King, I believe, began to consciously tailor the choice of Willie's material to the white market at this point, placing six more singles in the Hot 100 over the next two years, culminating with his biggest pop hit, the insipid Sleep in 1960, which made it all the way to #13. Much like Sam Cooke, whom he had known since his days on the Gospel circuit with the United Five, much of his early sixties output is overproduced, and bears little resemblance to the reality of his scorching live performances. In Showtime At The Apollo, house manager Bobby Schiffman is quoted as saying; "Willie John, in my opinion, was the best male singer I ever heard. He used to send chills up and down my spine, and I never met another singer with that kind of emotion and feeling in his songs. He was incredible...”
At the place where soul meets the blues, Little Willie John tells the truth. I mean, just listen to this great record we have here today... can't you just feel it? Co-written once again by his brother Mertis, it was the flip of the Cooke-esque Walk Slow, another syrupy, string-laden piece of fluff that broke into the Pop top 50 in early 1961. It's hard to believe that something this good could be hiding on the other side of that record. According to the liner notes of the Charly compilation Grits and Soul, it was cut in Cincinatti in October of 1960. The session details go on to say that the guitarist is 'possibly' Cal Green, who had been The Midnighters 'axeman' since 1954, but I don't know about that. In the 'All' Music Guide article about Cal, it says "A 1959 marijuana bust sent Green to a Texas slammer for 21 months, but he briefly rejoined the Midnighters in 1962." So, I guess it wasn't him... anybody out there have any ideas? I think it's just killer, man.
Willie would chart five more times in 1961 with truly MOR standards like Flamingo and The Very Thought Of You, but by the following year, he couldn't buy a hit. The song selection seemed to get even worse, with numbers like Bo-Da-Ley Dino-Ley and Katanga failing to connect with the public. As his star seemed to fade, his behavior became more and more erratic, and he took to carrying both a knife and a pistol to protect himself from his imaginary demons. His drinking and drug use increased, and you just never knew what was going to happen. In late 1963, King chose not to renew his contract, but kept releasing records they had 'in the can'.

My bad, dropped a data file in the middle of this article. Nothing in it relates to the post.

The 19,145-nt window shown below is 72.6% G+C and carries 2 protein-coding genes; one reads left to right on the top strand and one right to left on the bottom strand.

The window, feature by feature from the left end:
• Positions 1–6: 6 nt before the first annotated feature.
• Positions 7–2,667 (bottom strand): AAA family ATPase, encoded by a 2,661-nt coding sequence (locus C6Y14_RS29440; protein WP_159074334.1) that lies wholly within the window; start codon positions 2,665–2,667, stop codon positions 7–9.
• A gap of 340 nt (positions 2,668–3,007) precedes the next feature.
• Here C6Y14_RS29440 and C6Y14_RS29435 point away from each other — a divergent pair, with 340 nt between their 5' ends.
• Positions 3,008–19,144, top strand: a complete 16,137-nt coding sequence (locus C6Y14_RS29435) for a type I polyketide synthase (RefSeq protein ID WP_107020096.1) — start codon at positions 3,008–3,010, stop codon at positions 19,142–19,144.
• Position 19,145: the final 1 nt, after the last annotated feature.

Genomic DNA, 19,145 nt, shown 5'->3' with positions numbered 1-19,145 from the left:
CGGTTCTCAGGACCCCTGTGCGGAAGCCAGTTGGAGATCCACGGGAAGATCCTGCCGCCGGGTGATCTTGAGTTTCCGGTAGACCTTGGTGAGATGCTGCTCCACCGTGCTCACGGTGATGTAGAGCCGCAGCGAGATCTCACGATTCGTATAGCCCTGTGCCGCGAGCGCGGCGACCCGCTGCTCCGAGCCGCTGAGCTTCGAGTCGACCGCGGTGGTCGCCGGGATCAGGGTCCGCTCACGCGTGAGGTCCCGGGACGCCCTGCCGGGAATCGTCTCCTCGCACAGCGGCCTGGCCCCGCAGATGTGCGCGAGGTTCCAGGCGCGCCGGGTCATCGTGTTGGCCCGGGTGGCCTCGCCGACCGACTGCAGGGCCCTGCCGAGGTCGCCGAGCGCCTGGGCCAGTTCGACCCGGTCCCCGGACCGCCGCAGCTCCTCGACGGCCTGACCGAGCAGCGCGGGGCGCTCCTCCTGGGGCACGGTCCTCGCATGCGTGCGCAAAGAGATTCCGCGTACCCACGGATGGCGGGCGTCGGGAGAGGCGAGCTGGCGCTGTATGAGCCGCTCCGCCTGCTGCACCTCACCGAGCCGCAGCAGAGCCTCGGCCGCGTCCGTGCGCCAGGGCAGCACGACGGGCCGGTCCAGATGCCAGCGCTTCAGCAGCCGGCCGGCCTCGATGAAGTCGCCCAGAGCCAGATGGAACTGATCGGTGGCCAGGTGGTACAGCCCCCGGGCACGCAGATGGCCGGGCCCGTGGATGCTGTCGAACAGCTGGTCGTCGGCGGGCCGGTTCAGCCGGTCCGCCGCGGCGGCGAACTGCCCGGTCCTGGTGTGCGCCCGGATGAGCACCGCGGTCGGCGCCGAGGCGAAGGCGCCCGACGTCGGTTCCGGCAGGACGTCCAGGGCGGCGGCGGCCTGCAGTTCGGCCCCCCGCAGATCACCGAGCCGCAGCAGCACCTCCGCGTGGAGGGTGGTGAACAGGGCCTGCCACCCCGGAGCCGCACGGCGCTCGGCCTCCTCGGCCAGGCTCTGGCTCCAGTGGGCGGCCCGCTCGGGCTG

In August of 1964, Little Willie was arrested for attacking a man in a Miami club with a broken bottle. On the lam after apparently jumping bail, he left to play a few gigs in the Pacific Northwest. On Saturday, October 17th, John was 'already way drunk' on stage for his gig at a Seattle show bar called the Magic Inn, then left to continue the party at Birdland. By Sunday morning he found himself at an 'illicit after hours den', and in the middle of a fight. When a 6'2" ex-con named Kenneth Roundtree punched him in the face, Willie stabbed him. Roundtree died on the spot.
At his trial in January of 1965, his lawyers succeeded in getting the resulting murder charge dropped to voluntary manslaughter, but he was still sentenced to ten years at the Walla Walla State Penitentiary. After exhausting all his appeals, he entered the big house in February of 1966. One can only imagine the horrors he underwent inside. In those Charly liner notes, Bill Millar wrote; "In 1967 James Brown and his manager Ben Bart visited Willie in prison. They found a seriously ill man confined to a wheelchair 'I don't think I'm going to get out of here,' he told them."
He was right.
After contracting pneumonia, John was left to rot in a 'maximum security isolation room' where he died of a supposed heart attack on May 26, 1968. He was thirty years old.
Brown would release the classic Thinking About Little Willie John and A Few Nice Things later that year as a tribute to his friend who, he said, had died of a broken heart. He told Gerri Hirshey:
"I don't understand why people miss Sam Cooke so, and not Little Willie John... I don't deny Sam was great, no, ma'am. I guess Willie John never made it to the Copa. People forget where you been, and get it stuck in their minds where you ain't been."
I hear that.
Hey everybody, I've been contacted by Willie's son Kevin, who runs an excellent MySpace tribute page about his Father. The photos of Willie that I used in this post came from his site, and remain the copyrighted property of Kevin and the family, and shouldn't be used without his permission. According to his site:
"...there will finally be a biography of Little Willie John, a no-holds-barred account of his triumphs and tragedies written by author and journalist Susan Whitall ('Women of Motown') with the help of Kevin John, Willie’s oldest son.
The book will include never-before seen photos of Willie and his family; and for the first time, the details of his life with wife Darlynn, the beautiful Apollo Theater dancer he married in 1957, and his two sons Kevin and Keith, both of whom inherited his vocal talents (Keith sings backup for Stevie Wonder, to this day)."
Can't wait! Thank you, Kevin!